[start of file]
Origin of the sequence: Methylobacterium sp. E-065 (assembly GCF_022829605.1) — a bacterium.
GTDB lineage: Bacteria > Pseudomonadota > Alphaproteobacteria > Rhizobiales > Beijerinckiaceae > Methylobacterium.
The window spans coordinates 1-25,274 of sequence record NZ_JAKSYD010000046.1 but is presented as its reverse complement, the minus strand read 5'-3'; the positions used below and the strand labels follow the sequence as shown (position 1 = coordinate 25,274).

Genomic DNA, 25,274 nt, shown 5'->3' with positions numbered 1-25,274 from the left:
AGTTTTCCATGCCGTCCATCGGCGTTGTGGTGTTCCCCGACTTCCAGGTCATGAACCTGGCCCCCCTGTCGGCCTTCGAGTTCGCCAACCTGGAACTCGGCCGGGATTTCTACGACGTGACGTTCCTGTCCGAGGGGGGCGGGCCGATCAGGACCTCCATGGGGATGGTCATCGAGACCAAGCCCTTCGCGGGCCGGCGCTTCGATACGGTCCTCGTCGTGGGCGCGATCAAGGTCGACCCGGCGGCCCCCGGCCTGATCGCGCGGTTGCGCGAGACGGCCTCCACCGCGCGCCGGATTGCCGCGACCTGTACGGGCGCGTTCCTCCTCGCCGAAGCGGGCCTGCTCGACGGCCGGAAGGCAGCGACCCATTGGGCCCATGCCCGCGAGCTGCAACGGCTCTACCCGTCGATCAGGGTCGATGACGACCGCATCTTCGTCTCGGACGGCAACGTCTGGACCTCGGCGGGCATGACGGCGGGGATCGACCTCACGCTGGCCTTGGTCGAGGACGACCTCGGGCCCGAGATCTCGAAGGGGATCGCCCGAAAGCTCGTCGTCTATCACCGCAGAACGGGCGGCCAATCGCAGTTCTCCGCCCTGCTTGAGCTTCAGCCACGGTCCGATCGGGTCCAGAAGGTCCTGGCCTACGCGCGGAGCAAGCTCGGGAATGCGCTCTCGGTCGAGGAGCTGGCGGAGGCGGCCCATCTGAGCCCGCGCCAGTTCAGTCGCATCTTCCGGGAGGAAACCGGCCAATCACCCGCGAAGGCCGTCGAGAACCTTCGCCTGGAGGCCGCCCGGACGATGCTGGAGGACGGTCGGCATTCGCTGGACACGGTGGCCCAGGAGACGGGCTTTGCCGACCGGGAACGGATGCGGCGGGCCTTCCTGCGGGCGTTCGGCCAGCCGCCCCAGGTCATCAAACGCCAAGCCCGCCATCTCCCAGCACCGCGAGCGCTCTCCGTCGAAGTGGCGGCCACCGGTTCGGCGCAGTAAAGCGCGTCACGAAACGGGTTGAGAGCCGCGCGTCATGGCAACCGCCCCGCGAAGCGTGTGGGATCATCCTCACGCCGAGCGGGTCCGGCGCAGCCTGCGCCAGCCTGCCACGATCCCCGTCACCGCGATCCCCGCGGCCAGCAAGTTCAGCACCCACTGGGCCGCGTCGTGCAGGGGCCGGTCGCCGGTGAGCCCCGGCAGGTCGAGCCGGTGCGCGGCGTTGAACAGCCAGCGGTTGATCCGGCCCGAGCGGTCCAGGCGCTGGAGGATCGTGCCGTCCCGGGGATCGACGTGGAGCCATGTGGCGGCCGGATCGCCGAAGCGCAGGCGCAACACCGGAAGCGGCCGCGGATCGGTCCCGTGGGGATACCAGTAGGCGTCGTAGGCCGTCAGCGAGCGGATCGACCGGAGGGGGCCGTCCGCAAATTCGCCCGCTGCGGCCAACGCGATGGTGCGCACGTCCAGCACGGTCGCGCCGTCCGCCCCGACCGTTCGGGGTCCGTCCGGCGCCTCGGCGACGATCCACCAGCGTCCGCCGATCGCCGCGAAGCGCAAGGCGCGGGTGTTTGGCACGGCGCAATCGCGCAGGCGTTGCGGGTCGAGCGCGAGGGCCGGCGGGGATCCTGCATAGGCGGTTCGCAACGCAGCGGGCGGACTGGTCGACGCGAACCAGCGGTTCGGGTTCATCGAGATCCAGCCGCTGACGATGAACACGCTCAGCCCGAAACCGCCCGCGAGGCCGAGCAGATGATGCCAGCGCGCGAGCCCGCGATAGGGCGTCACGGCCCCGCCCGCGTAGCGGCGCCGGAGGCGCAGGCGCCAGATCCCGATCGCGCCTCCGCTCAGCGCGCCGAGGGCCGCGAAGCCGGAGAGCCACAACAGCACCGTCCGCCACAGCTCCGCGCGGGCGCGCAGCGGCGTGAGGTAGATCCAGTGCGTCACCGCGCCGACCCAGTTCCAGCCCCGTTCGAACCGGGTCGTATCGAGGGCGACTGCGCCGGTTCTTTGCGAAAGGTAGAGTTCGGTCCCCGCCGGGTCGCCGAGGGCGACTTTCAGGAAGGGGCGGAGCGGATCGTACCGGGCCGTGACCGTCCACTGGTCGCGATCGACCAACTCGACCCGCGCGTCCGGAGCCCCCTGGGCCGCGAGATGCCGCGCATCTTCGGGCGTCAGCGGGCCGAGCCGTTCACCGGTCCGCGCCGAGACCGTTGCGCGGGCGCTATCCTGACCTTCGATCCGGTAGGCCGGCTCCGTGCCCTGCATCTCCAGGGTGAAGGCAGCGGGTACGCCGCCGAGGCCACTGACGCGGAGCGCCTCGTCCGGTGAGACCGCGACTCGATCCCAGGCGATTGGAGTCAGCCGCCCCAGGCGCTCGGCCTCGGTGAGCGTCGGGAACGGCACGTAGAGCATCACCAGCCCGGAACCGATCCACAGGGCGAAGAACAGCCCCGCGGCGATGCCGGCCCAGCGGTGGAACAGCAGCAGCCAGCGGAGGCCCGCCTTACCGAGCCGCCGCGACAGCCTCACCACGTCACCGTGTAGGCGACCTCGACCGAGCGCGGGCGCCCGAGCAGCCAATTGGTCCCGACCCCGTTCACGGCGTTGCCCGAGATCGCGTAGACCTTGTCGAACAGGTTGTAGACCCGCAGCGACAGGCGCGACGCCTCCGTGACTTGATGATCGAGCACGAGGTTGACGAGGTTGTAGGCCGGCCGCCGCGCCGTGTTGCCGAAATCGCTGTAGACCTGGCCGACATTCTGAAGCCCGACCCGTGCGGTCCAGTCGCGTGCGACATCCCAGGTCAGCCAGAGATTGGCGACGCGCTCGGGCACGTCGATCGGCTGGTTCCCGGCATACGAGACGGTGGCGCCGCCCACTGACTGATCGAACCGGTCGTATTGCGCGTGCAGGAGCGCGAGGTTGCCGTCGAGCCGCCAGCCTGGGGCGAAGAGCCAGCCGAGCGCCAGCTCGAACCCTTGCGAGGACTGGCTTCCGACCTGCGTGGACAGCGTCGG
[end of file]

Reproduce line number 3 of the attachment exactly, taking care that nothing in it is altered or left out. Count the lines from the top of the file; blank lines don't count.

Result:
The window spans coordinates 1-25,274 of sequence record NZ_JAKSYD010000046.1 but is presented as its reverse complement, the minus strand read 5'-3'; the positions used below and the strand labels follow the sequence as shown (position 1 = coordinate 25,274).